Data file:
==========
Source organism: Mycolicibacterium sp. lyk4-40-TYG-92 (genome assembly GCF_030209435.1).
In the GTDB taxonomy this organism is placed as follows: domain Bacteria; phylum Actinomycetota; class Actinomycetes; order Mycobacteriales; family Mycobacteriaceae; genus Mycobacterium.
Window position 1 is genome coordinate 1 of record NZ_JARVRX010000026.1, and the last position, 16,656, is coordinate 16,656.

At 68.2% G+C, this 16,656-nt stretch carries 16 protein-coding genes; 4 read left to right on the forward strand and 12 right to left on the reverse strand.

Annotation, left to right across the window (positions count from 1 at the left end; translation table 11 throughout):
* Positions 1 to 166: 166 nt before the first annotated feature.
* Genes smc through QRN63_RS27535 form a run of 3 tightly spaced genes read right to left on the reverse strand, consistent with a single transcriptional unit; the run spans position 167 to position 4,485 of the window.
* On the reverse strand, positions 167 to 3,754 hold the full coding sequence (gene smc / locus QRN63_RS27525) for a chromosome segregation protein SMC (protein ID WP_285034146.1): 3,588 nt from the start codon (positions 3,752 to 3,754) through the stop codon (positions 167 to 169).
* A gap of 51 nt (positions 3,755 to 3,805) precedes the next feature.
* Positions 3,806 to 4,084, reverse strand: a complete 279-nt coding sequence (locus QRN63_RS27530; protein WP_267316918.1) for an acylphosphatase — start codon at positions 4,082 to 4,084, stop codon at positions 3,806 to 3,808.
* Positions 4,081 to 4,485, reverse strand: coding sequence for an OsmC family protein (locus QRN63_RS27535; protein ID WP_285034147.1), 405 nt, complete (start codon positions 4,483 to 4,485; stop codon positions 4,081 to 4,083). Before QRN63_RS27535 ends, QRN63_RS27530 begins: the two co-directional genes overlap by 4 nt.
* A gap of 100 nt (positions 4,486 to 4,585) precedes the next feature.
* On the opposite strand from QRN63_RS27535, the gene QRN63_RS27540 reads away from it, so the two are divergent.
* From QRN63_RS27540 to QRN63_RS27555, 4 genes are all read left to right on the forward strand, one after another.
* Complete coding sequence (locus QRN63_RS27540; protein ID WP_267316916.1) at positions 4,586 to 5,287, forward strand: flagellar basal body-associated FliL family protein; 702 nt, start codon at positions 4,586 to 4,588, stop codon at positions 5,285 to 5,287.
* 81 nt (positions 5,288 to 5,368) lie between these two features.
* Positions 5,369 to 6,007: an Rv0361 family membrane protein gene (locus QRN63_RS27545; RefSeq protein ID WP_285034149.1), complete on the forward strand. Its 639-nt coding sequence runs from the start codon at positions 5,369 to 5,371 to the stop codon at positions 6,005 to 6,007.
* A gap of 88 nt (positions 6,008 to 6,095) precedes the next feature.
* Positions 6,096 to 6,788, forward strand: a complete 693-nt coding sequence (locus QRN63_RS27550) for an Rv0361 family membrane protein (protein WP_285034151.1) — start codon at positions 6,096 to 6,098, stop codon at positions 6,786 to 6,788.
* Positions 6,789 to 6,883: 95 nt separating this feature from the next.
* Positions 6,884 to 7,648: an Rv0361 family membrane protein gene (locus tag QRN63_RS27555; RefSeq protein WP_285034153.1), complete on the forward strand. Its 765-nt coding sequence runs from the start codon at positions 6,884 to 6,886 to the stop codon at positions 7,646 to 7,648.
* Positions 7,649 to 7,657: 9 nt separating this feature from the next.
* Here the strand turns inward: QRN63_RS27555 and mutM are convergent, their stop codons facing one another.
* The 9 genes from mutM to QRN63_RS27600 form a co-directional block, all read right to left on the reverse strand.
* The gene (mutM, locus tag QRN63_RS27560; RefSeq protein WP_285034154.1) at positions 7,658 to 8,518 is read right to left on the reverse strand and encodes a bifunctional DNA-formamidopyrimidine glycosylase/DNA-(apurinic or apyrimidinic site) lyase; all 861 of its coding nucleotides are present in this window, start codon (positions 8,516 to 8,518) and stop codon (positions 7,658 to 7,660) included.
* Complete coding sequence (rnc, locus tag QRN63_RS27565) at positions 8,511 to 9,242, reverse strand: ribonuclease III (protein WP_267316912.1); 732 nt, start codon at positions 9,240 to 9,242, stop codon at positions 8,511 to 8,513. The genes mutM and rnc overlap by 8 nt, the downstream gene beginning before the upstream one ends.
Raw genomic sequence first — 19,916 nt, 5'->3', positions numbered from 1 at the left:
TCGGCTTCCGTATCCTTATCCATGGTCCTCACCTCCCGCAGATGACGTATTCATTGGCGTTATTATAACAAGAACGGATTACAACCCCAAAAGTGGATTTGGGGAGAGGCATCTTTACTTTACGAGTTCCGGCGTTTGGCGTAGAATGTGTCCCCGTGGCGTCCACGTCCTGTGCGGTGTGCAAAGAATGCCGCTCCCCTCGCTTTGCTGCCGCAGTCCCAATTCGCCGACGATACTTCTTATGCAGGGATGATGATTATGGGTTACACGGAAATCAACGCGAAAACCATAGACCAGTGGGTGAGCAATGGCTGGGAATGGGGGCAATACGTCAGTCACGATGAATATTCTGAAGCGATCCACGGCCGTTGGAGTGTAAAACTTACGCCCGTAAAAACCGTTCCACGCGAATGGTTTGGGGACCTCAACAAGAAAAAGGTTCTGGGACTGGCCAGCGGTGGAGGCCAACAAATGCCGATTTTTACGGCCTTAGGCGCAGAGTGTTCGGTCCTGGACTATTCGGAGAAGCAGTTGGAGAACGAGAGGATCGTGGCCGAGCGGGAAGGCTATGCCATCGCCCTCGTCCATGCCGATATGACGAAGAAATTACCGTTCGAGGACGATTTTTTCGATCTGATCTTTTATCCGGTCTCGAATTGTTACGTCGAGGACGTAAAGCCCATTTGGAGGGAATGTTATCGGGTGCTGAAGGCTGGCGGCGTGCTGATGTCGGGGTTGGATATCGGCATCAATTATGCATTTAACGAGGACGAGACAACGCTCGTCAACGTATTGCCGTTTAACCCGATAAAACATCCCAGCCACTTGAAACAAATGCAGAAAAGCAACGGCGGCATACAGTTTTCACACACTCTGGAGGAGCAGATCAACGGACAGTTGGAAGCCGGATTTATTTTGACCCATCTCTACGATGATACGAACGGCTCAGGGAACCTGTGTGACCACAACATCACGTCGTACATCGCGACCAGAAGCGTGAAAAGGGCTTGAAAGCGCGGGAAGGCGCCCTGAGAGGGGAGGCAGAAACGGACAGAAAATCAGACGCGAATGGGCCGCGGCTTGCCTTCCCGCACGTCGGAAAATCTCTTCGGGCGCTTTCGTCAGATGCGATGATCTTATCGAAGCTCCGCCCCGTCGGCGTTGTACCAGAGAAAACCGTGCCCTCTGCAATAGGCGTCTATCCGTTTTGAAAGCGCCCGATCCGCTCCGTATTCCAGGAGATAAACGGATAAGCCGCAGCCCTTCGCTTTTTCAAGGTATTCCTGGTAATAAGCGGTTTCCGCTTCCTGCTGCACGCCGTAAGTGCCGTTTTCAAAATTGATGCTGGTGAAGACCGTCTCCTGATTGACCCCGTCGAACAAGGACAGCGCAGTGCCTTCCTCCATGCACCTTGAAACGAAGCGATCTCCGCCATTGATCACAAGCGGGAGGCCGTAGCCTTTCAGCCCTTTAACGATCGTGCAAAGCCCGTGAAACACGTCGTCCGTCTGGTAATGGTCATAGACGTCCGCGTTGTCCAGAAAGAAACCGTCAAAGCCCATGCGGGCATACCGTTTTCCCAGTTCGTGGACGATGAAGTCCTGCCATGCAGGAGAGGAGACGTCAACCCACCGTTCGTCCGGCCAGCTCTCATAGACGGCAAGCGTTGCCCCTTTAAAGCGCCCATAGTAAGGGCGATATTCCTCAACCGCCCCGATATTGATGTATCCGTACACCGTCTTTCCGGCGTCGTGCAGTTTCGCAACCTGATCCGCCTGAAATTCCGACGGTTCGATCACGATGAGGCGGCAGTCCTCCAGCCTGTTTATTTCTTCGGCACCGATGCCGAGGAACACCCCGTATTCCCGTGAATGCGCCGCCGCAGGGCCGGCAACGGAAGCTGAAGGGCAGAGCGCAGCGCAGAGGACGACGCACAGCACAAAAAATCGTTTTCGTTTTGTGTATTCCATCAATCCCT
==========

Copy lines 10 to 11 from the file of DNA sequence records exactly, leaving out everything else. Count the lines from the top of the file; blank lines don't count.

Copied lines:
* Positions 3,806 to 4,084, reverse strand: a complete 279-nt coding sequence (locus QRN63_RS27530; protein WP_267316918.1) for an acylphosphatase — start codon at positions 4,082 to 4,084, stop codon at positions 3,806 to 3,808.
* Positions 4,081 to 4,485, reverse strand: coding sequence for an OsmC family protein (locus QRN63_RS27535; protein ID WP_285034147.1), 405 nt, complete (start codon positions 4,483 to 4,485; stop codon positions 4,081 to 4,083). Before QRN63_RS27535 ends, QRN63_RS27530 begins: the two co-directional genes overlap by 4 nt.